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UK guidelines for baseline reports needed

Lack of consistency among geotechnical baseline reports (GBRs) is impacting on their potential benefits and UK guidelines are need to ensure the potential is realised.

Speaking at a joint British Geotechnical Association and British Tunnelling Society meeting last night, geotechnical consultant GCG partner Helen Scholes said that by setting out the expected ground conditions, GBRs help improve establishing whether actual ground conditions are unforeseen or not. “This allows for an efficient assessment of claims,” she said.

Currently GBRs are generally only used on tunnelling projects but OTB Engineering’s Darren Page, who also spoke at the event, said that GBRs could benefit other geotechnical projects too. Page is leading the Engineering Group of the Geological Society work on developing GBR guidelines and the report is expected to be published next year.

Questions from the audience suggested that there is strong support for GBR guidelines in the UK, however, there was concern that these client-led documents have too much involvement from commercial and legal advisers and not enough from geotechnical specialists. Attendees called for the guidelines to include the requirement for GBRs to include input from “competent persons”.


What is a GBR?

A geotechnical baseline report (GBR) is a document setting out what the expected ground conditions on a project will be and in effect creates a specification for the ground in the same way other elements of construction are specified. In the event of the project running into difficulties due to ground conditions, the GBR can be used to decide if the conditions are really unforeseen and therefore create potential for a claim or fall within the conditions expected at the site.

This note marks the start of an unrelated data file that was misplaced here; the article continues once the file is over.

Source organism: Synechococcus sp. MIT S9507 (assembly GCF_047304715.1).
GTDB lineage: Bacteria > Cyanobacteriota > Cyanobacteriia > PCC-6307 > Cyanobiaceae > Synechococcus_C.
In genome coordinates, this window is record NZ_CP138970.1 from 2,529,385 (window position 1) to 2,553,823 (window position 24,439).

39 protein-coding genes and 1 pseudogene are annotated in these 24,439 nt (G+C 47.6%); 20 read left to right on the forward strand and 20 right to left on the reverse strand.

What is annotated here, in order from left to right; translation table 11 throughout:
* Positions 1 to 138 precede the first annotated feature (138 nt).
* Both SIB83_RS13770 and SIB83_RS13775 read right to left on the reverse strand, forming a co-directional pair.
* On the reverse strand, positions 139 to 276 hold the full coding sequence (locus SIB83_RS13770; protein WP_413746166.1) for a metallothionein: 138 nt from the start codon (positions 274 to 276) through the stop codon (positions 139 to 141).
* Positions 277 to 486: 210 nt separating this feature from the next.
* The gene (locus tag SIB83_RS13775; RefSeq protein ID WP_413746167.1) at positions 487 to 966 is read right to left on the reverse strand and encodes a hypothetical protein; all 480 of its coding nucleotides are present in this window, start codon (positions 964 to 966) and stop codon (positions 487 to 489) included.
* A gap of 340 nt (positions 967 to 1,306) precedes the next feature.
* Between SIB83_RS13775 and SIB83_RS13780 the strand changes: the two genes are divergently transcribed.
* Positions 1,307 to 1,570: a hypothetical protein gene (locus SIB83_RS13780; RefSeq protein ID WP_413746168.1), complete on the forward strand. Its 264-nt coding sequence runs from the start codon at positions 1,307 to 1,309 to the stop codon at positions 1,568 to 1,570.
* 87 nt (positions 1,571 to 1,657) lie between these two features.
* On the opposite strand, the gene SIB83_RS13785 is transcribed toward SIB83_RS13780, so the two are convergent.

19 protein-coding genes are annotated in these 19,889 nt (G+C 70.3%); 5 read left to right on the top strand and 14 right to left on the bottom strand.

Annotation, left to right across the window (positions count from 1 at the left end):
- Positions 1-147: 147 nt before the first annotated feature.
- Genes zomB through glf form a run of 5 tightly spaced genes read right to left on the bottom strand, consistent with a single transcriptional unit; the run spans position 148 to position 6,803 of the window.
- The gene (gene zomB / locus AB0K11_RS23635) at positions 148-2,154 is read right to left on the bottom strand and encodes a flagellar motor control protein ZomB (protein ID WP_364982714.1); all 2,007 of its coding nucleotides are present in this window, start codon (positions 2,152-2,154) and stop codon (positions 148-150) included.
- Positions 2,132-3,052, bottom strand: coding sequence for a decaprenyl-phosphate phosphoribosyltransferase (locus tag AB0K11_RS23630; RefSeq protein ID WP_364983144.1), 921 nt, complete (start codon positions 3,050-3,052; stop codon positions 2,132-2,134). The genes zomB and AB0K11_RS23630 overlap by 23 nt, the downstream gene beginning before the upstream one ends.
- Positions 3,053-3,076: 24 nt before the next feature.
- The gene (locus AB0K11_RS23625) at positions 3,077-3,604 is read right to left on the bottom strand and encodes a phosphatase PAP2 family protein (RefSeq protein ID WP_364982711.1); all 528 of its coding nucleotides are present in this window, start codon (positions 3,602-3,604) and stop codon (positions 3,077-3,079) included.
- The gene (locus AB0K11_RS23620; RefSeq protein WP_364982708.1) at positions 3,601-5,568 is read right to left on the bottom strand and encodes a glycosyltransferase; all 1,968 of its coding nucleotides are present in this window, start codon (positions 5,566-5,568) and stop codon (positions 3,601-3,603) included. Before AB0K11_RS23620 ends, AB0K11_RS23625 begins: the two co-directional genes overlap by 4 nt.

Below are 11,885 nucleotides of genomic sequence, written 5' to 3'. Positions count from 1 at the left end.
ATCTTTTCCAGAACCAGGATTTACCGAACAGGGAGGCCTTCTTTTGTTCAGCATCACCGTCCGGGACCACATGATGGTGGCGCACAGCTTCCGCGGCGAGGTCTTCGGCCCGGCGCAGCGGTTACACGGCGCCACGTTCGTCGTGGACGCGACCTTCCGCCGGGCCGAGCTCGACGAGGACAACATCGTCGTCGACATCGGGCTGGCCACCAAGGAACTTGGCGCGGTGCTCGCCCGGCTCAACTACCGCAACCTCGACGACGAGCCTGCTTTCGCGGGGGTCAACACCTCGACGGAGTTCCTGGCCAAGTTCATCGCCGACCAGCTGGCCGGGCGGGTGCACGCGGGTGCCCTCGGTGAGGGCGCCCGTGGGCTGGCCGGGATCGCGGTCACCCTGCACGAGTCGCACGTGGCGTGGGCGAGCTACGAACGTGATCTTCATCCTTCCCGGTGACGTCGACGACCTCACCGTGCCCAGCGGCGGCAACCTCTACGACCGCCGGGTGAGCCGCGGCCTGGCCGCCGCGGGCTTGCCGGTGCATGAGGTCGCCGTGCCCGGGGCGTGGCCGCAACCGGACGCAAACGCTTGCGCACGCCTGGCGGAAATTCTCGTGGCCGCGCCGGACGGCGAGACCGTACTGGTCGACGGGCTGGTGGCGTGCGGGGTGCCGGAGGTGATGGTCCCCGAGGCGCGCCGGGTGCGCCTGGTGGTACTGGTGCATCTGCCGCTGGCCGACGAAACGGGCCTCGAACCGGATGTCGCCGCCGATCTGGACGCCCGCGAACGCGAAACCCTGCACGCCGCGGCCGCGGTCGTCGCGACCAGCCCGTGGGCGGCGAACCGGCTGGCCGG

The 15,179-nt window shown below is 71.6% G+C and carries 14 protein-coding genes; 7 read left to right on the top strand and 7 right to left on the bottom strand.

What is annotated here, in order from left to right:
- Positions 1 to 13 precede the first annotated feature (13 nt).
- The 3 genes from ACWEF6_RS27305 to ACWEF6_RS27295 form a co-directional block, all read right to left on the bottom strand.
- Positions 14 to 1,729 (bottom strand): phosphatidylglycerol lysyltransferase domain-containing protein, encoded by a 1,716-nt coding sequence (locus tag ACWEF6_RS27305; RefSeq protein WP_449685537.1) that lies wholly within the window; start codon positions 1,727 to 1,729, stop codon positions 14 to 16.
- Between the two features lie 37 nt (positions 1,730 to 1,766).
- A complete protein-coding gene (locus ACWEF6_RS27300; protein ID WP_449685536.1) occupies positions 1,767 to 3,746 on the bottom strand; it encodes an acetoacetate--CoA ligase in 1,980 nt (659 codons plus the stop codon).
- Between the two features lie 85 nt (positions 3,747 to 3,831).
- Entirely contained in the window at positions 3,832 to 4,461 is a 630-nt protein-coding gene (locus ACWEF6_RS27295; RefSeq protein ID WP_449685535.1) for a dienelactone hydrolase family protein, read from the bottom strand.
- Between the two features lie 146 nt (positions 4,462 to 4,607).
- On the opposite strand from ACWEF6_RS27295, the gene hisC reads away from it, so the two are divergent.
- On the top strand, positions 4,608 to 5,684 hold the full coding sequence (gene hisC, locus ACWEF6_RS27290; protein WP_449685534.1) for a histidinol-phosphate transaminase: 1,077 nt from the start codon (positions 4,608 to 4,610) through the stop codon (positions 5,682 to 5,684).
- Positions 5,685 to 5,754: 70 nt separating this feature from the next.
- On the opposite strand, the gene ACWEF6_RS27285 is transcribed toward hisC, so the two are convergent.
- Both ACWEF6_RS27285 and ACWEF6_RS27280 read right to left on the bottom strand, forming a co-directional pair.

GBRs were first suggested in the 1970s and research body Ciria produced a report on Ground Reference Conditions in 1978. Nonetheless, GBRs have only been adopted by the UK tunnelling sector in the last 10 years and were not mentioned in contract specifications until 2003.

Readers' comments (1)

  • The attempt to use GBRs is commendable and certainly they should not be written to win some future contractual argument. Nevertheless there is a general problem with GBRs in that if they use summary terminology as in a Q or RMR value or even a joint spacing plus UCS range then they probably oversimplify the situation. Unfortunately classifications and standardised description terms 'dumb down' geology so, whilst they might be understood by all, they do not allow critical conditions to be defined. There is no simple answer to this but use of GBRs will probably be fine for 99% of projects (where they are not really needed) but when things become difficult they will be found to be flawed.

    Steve Hencher

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